You might talk with your doctor and explain how much anger you have built up. He or she might have an idea on how you could release this anger effectively, and safely. Your not going to shake up a bottle of soda and then rip the cap off. Or take the lid off a presser pot. Things wont go over well. Slowly releasing it will feel better (after a while) and be easier. Maybe counseling? Not saying a psych hospital. They will probably treat you like everybody else.

    It sounds stupid, but you have to show those people that you are not retarded. That you are a normal person. Yes you might have a small condition, but i guarantee you so do they. They have some kind of skeleton in their coset. So they really don't have any room to talk.

    I commend you for living with the condition you have. Most people probably wouldn't be doing as well as you are. I think with a little work on your part, talking with your friends, releasing some of your anger, you will feel a lot better. Any amount of anger is going to take a tole on a person. It's not healthy to let it build up.
     
  6. Gelfin macrumors 68020

    Gelfin

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    Location:
    Denver, CO
    #6
    I cannot speak to the specific case of autism, but research has discredited the idea of dealing with anger by releasing it against a "safe" target. People given the opportunity to "vent" anger stay angrier longer. The act of behaving in an angry way reinforces the anger instead of relieving it.
     
  7. thegoldenmackid macrumors 604

    thegoldenmackid

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    Dec 29, 2006
    Location:
    dallas, texas
    #7
    I really hope people on the "use of the word gay" thread read this. It really does show that word do hurt, despite dukebound85's mocking of it.
     
  8. anjinha macrumors 604

    anjinha

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    Location:
    San Francisco, CA
    #8
    I was just thinking that.
     
  9. spillproof macrumors 68020

    spillproof

    Joined:
    Jun 4, 2009
    Location:
    USA
    #9
    I'm guess it is because you really care about the well being of the people around you. Your brain must know subconsciously that you don't want to cause injury to them.

    As others have said, I would talk to your friends and let then know how you feel about certain words. But also, tell them what you told us if they don't already know everything.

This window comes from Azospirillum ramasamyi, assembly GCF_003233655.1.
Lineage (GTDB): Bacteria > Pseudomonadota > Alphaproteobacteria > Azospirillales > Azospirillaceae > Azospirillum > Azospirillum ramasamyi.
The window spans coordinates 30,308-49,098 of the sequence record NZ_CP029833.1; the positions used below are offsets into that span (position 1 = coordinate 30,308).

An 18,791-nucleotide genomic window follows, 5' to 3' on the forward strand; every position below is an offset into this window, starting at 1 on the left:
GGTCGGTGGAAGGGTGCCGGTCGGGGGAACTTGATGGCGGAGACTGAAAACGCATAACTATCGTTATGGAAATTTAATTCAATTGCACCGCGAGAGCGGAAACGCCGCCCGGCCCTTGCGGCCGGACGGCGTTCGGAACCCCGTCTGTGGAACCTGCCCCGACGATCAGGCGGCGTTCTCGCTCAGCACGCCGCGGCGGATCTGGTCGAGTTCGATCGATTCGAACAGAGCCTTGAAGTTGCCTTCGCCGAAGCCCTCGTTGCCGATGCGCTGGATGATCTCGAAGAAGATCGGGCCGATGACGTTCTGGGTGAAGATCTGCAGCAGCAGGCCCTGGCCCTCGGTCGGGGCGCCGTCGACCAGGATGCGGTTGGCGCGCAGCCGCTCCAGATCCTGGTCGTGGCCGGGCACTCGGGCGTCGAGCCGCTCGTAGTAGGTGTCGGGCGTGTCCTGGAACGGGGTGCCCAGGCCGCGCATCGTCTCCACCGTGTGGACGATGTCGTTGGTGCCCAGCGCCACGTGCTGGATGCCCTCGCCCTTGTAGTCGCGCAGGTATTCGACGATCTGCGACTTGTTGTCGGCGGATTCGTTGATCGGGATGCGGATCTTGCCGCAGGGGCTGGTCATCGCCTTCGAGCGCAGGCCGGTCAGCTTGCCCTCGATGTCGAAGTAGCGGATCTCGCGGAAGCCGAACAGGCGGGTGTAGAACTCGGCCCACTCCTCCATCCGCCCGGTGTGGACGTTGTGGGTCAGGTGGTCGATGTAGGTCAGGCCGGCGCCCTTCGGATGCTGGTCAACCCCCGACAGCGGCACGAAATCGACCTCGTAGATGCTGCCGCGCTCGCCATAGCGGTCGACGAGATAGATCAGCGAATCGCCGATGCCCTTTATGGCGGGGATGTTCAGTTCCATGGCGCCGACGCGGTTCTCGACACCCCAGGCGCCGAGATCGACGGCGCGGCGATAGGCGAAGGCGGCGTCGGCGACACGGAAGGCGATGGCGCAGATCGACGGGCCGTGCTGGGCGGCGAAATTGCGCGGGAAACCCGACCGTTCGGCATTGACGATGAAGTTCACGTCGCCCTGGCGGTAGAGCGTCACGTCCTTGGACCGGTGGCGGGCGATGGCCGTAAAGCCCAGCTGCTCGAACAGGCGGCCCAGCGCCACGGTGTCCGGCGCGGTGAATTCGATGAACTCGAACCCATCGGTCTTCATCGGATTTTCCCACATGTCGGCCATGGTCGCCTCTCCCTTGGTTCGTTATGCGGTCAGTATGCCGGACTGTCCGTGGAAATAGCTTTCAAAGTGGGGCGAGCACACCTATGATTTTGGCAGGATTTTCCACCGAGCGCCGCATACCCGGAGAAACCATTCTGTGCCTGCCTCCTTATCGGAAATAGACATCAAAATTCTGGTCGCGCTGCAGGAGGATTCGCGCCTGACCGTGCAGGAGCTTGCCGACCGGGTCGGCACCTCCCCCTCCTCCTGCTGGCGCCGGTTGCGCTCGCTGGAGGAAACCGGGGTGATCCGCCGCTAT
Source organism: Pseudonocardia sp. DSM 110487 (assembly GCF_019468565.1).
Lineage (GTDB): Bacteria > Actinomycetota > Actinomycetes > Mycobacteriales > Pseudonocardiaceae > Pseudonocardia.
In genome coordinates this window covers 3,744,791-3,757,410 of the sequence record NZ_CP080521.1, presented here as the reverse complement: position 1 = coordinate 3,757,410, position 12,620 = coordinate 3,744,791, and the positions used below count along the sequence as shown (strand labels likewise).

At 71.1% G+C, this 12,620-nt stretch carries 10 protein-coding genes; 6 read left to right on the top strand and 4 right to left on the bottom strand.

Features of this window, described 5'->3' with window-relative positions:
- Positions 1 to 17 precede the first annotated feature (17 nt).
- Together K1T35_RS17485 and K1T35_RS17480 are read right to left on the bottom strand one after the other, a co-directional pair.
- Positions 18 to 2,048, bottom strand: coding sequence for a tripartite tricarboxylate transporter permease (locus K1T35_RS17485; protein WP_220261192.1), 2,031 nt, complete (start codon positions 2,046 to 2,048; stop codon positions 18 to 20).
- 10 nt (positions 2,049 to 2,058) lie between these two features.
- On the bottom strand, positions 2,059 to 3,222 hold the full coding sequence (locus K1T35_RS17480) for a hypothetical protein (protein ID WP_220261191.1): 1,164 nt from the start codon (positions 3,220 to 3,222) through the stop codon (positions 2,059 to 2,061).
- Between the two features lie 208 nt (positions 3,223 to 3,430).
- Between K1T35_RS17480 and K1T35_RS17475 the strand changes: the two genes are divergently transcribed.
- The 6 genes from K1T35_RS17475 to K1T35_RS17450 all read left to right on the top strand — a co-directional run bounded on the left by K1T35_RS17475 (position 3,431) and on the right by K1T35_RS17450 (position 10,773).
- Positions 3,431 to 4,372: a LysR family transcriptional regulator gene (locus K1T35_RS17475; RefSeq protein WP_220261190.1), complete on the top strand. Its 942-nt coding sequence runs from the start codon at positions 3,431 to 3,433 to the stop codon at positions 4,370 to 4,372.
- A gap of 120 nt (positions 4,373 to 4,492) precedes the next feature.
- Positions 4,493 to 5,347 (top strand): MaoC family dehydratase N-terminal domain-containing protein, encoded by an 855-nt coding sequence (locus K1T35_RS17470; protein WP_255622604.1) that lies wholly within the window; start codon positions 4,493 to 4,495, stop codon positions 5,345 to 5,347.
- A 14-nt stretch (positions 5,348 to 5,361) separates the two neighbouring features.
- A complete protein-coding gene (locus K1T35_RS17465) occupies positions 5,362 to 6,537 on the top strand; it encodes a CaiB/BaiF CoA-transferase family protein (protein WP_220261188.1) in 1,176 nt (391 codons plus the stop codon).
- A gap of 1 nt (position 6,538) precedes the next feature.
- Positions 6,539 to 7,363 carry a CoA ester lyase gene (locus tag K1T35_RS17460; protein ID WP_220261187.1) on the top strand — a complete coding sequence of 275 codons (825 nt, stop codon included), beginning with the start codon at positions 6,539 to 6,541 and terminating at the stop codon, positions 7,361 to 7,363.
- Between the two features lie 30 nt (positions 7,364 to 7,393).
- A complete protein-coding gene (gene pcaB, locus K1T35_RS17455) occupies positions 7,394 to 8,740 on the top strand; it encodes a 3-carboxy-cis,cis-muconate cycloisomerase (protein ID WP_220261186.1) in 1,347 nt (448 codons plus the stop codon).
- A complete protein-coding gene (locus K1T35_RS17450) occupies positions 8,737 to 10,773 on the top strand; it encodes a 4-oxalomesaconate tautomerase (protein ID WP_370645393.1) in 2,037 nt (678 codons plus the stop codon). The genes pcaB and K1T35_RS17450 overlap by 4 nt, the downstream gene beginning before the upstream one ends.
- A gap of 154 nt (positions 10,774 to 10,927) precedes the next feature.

I can only partially understand everything that you are going through. I have a friend on antidepressants who developed blackout sessions when she got really angry. She would scream and yell random stuff and hit what ever made her mad, even if it was a person. The doctors tried a new medication which helped by cutting down the number of blackouts.
    The real thing that helped her control her anger was taking art lessons as advised by her therapist. She took to drawing and poetry really fast. When she would start to feel angry she would walk away and start writing or drawing. She made sure she always had a pencil and pad with her everywhere she went.

    As stated above by Gelfin, purposely expressing anger with violence is not recommenced (ie a punching bag).

    I would try your talents in art or crafty things. Anything; paint a house or a portrait, build a bird house, write a story, draw, or sculpt. Remember, even a line on a page is art. There is no such thing being a "good artist," everyone is a good artist in their own way. Like beauty, it is in the eye of the beholder.
    :)
     
  10. tempusfugit macrumors 65816

    Joined:
    May 21, 2009
    Location:
    Chicago
    #10
    hey lets all give our professional opinions about this man's condition.


    I like all the deep-digging psychological analysis by a bunch of know-it-all mac nerds.

    The next time I need to figure out how to deal with my anger I'm making an appointment at the Genius bar.
     
  11. GoCubsGo macrumors Nehalem

    GoCubsGo

    Joined:
    Feb 19, 2005
    #11
    While you've stated it quite harshly I have a tendency to agree with you. I can definitely emphasize with the OP's situation but the psycho analysis BS going on here could also prove damaging. I'm not sorry if that comes off as being cold-hearted because I believe that in order to save a life you have to ensure you have the proper tools. From what I can see no one here has touted any qualifications to really assess the kid's situation. While I am all for theorizing, I believe that theorizing on issues like the ones described by the OP have the potential to be harmful.

    To the OP, I know frustration drove you here but the best I can say is perhaps a forum with people who are in similar situations and/or people living with people in your situation is at least more helpful. Theorizing with others who are living like you is at least a positive step towards understanding what could potentially work. Of course, that's my opinion just as every post above mine and future posts following mine will be.

    Good luck.
     
  12. dontwalkhand thread starter macrumors 601

    dontwalkhand

    Joined:
    Jul 5, 2007
    Location:
    Phoenix, AZ
    #12
    I am actually 20, and graduated from High School (hole of sewage) in May 2008.

    And as I said in my original post, I am usually able to let it pass, the destruction only happened after my best friend decided to call me "retarded." Anyone from the general public can call me retarded to their heart's desire, and I still maintain "normalcy." My best friend also knows of my issues.

    That being said, I do disapprove of improper usage of the word, and I do find it very offensive.
     
  13. cantthinkofone macrumors 65816

    cantthinkofone

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    Missouri, USA
    #13
    I never claimed to be a expert :p
     
  14. Dagless macrumors Core

    Dagless

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    Fighting to stay in the EU